Did Obama's people botch their guess on the jobs picture? Sure. They underestimated the magnitude of the problem President Bush left them with. If Obama's number crunchers had adopted a more accurate and dire interpretation of job trends, they'd have had an argument for an even bigger stimulus package.

What the Obama Administration didn't get wrong was the net improvement the stimulus package would bring. And remember: there's still three-quarters of the stimulus money coming.

But hey, Moody's and I could be wrong. Watch Moody's Mark Zandi debate Obama's economic policies with a bunch of other economic heavy hitters (and Eliot Spitzer?!) on Intelligence Squared.

Madison City Web: 1830 Visits (Visitors?) in July

In other interesting news from tonight's city commission agenda packet, the City of Madison website continues to get some visibility. Page 32 of the packet offers what appears to be a list of web traffic by page for the city website in July 2009. The table doesn't indicate whether it is counting views or unique visitors or what. But it says that in July, the city website drew 1830... something. Following documents from previous years give stats for unique visitors, so I'll asume the unlabeled July 2009 numbers are also unique visitors.

The home page gets fully two-thirds of that traffic. The next most frequently visited sites on the city web are the City Departments index, the police department, the jobs page, ordinance book (bet you'd get more traffic if it weren't PDFs!), and community links. Hey, wait a minute: the community links page includes KJAM and the Madison Daily Leader, but not the city's best online media? What gives?!

Also worth noting: the Sex Offenders page drew slightly more traffic than the Elected Officials page. Apparently my neighbors are slightly more worried about the creepy guys living down the street than the characters in City Hall.

Meanwhile, according to StatCounter.com, during July 2009 the Madville Times received 9,181 unique visitors, including 4,028 returning visitors, and delivered 14,381 page loads. And that was my lowest month of the year, since everyone was out mowing and camping and roasting wienies.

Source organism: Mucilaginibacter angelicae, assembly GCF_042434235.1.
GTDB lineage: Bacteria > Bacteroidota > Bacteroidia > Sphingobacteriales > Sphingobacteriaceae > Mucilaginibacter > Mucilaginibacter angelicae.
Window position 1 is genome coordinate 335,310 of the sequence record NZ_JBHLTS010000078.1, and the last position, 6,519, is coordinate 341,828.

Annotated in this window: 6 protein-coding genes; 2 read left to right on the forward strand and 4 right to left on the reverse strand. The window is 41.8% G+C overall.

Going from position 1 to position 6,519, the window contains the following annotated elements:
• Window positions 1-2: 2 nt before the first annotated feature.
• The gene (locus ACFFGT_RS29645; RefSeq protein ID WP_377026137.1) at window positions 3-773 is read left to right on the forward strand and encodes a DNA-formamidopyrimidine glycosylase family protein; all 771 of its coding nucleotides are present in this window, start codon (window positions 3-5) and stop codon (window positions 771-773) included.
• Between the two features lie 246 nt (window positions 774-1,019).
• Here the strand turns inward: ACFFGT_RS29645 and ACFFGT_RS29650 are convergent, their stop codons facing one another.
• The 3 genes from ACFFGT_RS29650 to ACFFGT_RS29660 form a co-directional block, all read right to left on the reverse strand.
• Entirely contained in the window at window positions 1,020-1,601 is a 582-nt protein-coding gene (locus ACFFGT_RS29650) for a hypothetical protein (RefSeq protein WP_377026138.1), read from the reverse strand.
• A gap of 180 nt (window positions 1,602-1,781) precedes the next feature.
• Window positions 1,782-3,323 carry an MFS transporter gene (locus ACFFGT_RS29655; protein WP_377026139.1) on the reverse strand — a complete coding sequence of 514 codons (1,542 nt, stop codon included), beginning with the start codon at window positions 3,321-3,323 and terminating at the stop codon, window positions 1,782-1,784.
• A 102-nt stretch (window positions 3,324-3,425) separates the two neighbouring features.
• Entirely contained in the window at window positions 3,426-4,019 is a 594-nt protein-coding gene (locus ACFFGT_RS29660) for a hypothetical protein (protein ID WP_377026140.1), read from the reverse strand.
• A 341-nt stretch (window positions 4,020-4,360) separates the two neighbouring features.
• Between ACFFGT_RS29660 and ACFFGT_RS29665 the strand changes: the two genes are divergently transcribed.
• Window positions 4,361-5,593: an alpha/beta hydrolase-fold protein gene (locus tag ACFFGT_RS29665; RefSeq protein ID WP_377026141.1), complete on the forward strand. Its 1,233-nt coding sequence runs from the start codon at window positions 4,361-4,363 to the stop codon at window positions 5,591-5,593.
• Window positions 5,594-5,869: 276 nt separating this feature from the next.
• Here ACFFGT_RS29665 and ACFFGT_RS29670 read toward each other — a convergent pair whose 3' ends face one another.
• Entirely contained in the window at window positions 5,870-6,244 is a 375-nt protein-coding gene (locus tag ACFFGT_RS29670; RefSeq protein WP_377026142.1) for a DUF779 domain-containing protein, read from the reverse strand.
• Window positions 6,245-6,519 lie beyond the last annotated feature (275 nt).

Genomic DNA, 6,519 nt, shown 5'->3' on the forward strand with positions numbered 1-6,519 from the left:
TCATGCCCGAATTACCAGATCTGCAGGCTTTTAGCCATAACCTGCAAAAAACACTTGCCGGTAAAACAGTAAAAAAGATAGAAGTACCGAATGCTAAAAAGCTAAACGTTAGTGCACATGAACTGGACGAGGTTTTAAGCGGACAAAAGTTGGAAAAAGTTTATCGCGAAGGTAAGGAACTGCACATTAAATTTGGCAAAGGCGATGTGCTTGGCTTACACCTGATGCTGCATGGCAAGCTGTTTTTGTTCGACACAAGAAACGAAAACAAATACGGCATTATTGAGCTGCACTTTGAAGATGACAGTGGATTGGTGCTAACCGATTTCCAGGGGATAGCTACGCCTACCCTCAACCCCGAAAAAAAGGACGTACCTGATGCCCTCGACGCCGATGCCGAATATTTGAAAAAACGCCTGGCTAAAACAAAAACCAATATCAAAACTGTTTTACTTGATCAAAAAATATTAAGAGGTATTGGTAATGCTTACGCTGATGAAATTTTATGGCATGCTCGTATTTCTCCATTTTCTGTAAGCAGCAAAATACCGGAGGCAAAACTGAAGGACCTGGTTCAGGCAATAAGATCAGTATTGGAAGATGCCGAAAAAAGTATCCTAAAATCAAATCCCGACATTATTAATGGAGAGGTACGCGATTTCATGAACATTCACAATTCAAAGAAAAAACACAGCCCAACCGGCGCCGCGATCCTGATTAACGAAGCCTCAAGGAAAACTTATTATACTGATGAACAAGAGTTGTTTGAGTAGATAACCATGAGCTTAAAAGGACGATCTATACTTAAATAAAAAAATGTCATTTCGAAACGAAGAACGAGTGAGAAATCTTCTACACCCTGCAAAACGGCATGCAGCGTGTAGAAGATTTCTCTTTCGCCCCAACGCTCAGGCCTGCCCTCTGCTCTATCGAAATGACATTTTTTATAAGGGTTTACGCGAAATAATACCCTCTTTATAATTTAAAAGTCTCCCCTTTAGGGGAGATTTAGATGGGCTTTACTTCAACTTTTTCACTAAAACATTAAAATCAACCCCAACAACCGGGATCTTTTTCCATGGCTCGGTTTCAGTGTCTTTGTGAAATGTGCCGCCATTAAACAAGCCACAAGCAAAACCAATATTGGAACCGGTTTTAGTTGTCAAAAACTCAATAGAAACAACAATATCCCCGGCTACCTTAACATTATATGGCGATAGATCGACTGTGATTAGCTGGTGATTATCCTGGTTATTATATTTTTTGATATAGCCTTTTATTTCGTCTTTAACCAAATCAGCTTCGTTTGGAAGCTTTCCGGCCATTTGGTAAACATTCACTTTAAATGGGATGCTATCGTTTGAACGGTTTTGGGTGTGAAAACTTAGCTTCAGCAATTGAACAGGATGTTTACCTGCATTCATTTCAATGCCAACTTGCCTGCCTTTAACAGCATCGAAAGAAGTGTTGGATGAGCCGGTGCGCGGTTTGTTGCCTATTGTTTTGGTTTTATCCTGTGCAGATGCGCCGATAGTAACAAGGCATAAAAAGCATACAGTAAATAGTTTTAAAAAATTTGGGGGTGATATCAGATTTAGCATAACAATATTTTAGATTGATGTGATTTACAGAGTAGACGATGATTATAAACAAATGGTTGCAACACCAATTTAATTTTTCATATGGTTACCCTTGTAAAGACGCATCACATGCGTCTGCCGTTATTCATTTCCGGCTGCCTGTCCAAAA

p.s.: Remember the Alexa web rankings I mentioned back in June? The Madville Times was the only Madison website in the top 100 most popular South Dakota sites (well, the K-12 Data Center is hosted at DSU, so I suppose you could count that as a Madison site). This blog ranked #96 back in June. I check this morning and find the Madville Times ranked as the 32nd most popular South Dakota website, just below the Legislative Research Council and just above South Dakota Public Broadcasting. Madison's professional websites—KJAM, Madison Daily Leader, MadisonSD.com—still nowhere to be seen.

Madison to Discuss Wind Turbine Rules, Including Decommissioning Requirements

...decommissioning requirements: do we have that for pipelines?

The Madison City Commission has wind energy regulations on tonight's agenda. Evidently our city has yet to adopt any clear rules on wind turbines in city limits, and government naturally abhors a vacuum.

Actually, some clear rules on wind turbines are good for Madison. Established rules will make it easier for developers to calculate their cost-benefit analysis and get to work capitalizing on Madison's potential for energy independence.

The agenda packet (scroll down to page 20) includes a model ordinance draft from the South Dakota Public Utilities Commission. Section 14 of the model ordinance addresses decommissioning of wind power facilities. Here the PUC recommends laying out very clear rules establishing that the owner or operator of the wind facility is fully responsible for the cost of dismantling and removing the turbine and other equipment when it has reached the end of its useful life. The model ordinance requires the wind facility owner/operator to file a full decommissioning plan.

Holding developers responsible for the decommissioning of their energy facilities makes perfect sense. That same responsibility should apply to the owners and operators of oil pipelines, right? Dakota Rural Action thinks so; TransCanada disagrees.

The city of Madison is wise to get ahead of the curve and establish clear rules and responsibilities for any energy developers who might come to town to build big projects. The state should take its own advice and make the same requirements of big Canadian oil.

Liberal Stimulus Working; More to Come

The New York Times reports on the consensus among economists that the stimulus passed last February is working.